FUN FACT: For the hermitage of Villanova, we weren’t able to enjoy it as the first one, because we got lost on our way to it, and the cold weather and the unexpected rain got us!!

BUT, we can always count on Salma’s Skills for realistic Sketchs

-Sketch of the Hermitage of Villanova-


The hermitage of San Cristobal is dedicated principally to San Cristobal (Sant Cristofol), located in the middle of a cultivated field. The Hermitage we saw was constructed between 1881 and 1883. The original one was built after the discovery of the image in 1442 in what was probably the town of Raffelterras (according to some historians). The Hermitage of San Cristobal was damaged during the Civil War and then restored after and kept in great conditions.

-A sketch of The Hermitage of San Cristobal –
– Location of The Hermitage of San Cristobal-
– A sattelite picture of The Hermitage, for more realistic approach-

– CLUE 2 – 

Once clue 1 was finished, the next challenge arrived, clue 2, in which we were told:  “Certain infrastructures serve to connect territories, but sometimes they represent a  physical barrier. If you manage to overcome that barrier, you will find a new very  characteristic typology in La Huerta. ”  

This second track was one of the hardest to find since we were not very clear about  what these infrastructures were. At first, we thought that the infrastructure we were  being told about was a small bridge that was near the hermitage. However, we soon  realized that it couldn’t be that due to its proximity. That is why we decided to move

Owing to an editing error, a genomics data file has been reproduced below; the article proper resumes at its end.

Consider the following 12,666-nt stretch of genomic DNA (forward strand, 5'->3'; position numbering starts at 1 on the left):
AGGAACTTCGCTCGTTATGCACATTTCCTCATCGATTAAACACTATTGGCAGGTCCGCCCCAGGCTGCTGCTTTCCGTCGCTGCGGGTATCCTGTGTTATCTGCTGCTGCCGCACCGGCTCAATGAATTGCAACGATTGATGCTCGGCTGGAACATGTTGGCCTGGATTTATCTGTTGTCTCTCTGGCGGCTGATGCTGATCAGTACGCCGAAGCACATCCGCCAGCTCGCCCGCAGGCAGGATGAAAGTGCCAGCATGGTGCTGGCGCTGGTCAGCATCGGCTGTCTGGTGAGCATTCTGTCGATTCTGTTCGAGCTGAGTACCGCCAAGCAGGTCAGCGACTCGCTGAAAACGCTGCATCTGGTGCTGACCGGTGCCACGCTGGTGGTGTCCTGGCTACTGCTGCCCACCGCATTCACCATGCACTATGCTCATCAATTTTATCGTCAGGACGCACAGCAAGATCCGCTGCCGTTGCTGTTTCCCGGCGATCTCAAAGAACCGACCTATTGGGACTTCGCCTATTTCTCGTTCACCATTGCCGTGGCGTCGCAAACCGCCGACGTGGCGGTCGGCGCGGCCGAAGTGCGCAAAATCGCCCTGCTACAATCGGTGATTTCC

forward. We followed the path of a road that passed by there and we found several  orchards around it. 

After an hour of walking around the road, we were lucky that we ran into Pasquale,  who found us totally lost. Faced with this situation, he decided to give us the clue that  the infrastructure we were looking for was not the road we were on, but the V-21  motorway, which connects the north of the city of Valencia and joins with Barcelona.  Once we knew where we had to go, we looked for a way to cross it. As we did not have  a car, we assumed that there must be a way to cross the motorway on foot. However, the  road led to a fork, and although you could go on both sides, we accidentally took the  longest of all. So, we started walking and we came across a small tunnel through which  both cars and pedestrians had access and through which we passed under the motorway.  In this way, we had already managed to cross the barrier and we only needed to find the  characteristic typology of which the track spoke.

As I have previously told, we took the longest path, we realized this when all we found  was a small house with a rose bush at the entrance, instead of the new typical typology  of the orchard that we had to find. 

We walked a little along the road and we did not find anything different, only orchards  and small houses. We were lost again and we decided to call Pasquale on Teams to see  if he could tell us where we had to go, or if we were wrong or what, because we really  

didn’t know if we were on the right track. Once we were able to contact him, he came to  where we were and told us that we had gone the long way, but even so with walking a  little we could also see the typology that the track was talking about.  We followed their instructions and finally found the answer. What had cost us so much  to find were the cabins. Specifically, the one that was closest to it was a very small one  that was next to some fields.